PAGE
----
John Earl Alston

Alston has had a lifelong fascination with insects, which began when he was a child and would save biscuit crumbs to feed ants in order to observe the orderly way in which the ants carried them away.

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Patrick Draffin

Patrick Draffin says of his upbringing, “I was raised to understand that stories are our history, and that’s how you learn it. [I] was told at a very early age, ‘Listen to your elders.’”

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Wayne Hermann

During his many years of carving spoons, Hermann has mastered the techniques that make his work so distinctive. From his father he learned about the importance of how wood is finished, and his spoons are sanded to a silky smoothness.


Otha Wilkins

Over time, Wilkins became a formidable accordion player, adept at playing traditional songs in the genres of bluegrass, country, old-time, and gospel. His repertoire includes songs like “The Kentucky Waltz,” “Corrina, Corrina,” “Blue Skirt Waltz,” and “Just a Closer Walk With Thee.”

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Raymond Strum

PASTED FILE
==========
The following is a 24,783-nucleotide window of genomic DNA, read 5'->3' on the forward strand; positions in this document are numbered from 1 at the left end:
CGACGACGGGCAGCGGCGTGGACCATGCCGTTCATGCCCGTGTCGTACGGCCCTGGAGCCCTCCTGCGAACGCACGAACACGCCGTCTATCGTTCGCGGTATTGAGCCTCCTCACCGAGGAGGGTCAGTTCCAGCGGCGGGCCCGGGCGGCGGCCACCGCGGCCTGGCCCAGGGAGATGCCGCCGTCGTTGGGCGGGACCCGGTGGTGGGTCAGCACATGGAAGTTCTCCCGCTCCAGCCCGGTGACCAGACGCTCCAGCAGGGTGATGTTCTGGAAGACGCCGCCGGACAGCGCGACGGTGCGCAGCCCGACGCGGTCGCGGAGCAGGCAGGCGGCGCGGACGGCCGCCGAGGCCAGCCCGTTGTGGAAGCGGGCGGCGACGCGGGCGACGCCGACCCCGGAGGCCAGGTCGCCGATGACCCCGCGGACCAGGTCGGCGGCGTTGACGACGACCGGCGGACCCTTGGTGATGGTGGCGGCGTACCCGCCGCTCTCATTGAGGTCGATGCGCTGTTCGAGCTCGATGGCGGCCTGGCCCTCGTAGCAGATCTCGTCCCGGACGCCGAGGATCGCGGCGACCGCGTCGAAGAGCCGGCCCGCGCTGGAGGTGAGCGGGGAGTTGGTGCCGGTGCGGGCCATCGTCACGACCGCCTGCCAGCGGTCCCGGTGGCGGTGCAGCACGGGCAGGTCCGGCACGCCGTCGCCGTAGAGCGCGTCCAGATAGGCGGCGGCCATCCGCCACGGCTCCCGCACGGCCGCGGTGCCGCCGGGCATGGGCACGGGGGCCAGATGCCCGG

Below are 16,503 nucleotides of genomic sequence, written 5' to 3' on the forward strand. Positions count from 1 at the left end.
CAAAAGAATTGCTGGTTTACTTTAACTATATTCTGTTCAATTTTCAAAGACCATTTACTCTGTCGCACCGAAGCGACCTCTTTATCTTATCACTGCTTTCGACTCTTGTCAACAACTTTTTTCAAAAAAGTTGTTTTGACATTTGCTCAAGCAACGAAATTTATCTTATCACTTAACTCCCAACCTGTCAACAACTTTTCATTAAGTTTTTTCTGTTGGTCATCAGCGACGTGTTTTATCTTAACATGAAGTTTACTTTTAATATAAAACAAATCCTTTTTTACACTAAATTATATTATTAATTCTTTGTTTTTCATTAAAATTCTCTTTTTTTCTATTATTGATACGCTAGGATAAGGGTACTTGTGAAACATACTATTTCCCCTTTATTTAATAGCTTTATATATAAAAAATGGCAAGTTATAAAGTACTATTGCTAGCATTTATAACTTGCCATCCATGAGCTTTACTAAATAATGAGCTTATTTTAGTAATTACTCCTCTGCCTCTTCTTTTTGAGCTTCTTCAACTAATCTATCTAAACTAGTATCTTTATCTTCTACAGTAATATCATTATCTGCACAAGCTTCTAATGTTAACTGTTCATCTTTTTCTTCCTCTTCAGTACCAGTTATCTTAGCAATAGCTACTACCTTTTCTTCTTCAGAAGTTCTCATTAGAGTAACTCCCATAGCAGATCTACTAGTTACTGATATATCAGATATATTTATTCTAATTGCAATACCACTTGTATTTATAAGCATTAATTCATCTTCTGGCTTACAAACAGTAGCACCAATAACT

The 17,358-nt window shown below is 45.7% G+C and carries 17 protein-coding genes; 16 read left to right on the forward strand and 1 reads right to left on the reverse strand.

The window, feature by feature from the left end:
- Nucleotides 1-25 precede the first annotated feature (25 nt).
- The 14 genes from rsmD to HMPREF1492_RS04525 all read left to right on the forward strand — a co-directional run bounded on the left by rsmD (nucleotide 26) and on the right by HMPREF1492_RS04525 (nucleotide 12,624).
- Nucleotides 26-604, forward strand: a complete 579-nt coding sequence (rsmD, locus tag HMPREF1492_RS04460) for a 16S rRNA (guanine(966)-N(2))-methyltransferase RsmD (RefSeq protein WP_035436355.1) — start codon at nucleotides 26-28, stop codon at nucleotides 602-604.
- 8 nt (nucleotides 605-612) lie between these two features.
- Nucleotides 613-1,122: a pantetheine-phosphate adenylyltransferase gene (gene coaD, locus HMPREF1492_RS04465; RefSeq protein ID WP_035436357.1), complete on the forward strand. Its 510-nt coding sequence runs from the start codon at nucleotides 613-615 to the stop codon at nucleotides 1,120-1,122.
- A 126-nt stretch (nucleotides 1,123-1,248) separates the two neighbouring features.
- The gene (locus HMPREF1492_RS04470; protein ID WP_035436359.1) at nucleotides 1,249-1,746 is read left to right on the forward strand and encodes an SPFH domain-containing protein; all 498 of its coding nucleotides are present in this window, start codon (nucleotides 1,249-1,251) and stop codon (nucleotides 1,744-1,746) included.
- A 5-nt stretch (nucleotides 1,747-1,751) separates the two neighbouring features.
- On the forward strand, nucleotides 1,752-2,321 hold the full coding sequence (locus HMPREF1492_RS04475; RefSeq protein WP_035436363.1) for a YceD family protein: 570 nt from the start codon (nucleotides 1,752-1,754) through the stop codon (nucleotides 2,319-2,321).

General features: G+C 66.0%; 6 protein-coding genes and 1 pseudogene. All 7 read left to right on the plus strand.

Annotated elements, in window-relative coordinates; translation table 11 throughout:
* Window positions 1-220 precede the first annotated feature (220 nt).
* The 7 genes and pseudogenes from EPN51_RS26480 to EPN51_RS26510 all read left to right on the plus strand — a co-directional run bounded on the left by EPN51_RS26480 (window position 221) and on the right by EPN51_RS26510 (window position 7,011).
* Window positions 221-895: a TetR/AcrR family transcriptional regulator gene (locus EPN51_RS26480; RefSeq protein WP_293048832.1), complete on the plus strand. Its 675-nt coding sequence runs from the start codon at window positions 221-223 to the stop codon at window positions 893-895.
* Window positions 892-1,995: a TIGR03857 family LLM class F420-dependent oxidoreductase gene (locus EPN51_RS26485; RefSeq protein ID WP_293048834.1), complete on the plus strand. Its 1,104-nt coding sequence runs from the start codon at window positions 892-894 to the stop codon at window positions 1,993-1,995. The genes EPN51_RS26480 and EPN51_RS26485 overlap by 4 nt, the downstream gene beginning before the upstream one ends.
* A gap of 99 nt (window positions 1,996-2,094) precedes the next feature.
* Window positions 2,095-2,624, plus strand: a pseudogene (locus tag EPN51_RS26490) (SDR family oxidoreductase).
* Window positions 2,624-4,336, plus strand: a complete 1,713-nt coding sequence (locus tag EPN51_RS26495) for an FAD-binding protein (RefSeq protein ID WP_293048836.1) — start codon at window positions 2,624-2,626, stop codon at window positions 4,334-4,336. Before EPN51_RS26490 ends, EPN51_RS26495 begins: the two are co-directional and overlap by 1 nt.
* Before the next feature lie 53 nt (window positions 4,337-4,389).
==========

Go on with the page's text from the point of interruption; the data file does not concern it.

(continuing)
Raymond Strum is considered one of the elder statesmen among musicians in the tri-county area, equally adept at singing a shuffling country weeper or a high lonesome bluegrass song.

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Mattie Taylor

Taylor has made countless Raggedy Ann and Raggedy Andy dolls in the last two decades and has sold them to families all over the country. Some of the most recognizable characteristics of her dolls are their finely embroidered facial features.

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Chambergrass – Kim Terpening & Dave Schwartz

“Most of the time, we try to keep the songs pretty pure in what they are, whether they’re classical or bluegrass. We try not to mix them up too much. We’ll mix in little things, but I think 80% of what we do is pretty much either bluegrass or classical.”

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Marty Richardson

The Stoney Creek Singers are now a venerable institution within the Haliwa-Saponi Tribe, and have inspired younger generations of singing groups such as Blue Moon and the Red Earth Singers.

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David Lynch

Lynch remembers that his relatives would fashion plain walking sticks, which they stained with pecan oil. Today he makes both plain and ornamented walking sticks, the latter featuring snakes, faces, and other forms suggested by the natural contours of the wood.


About the Project

Information coming soon!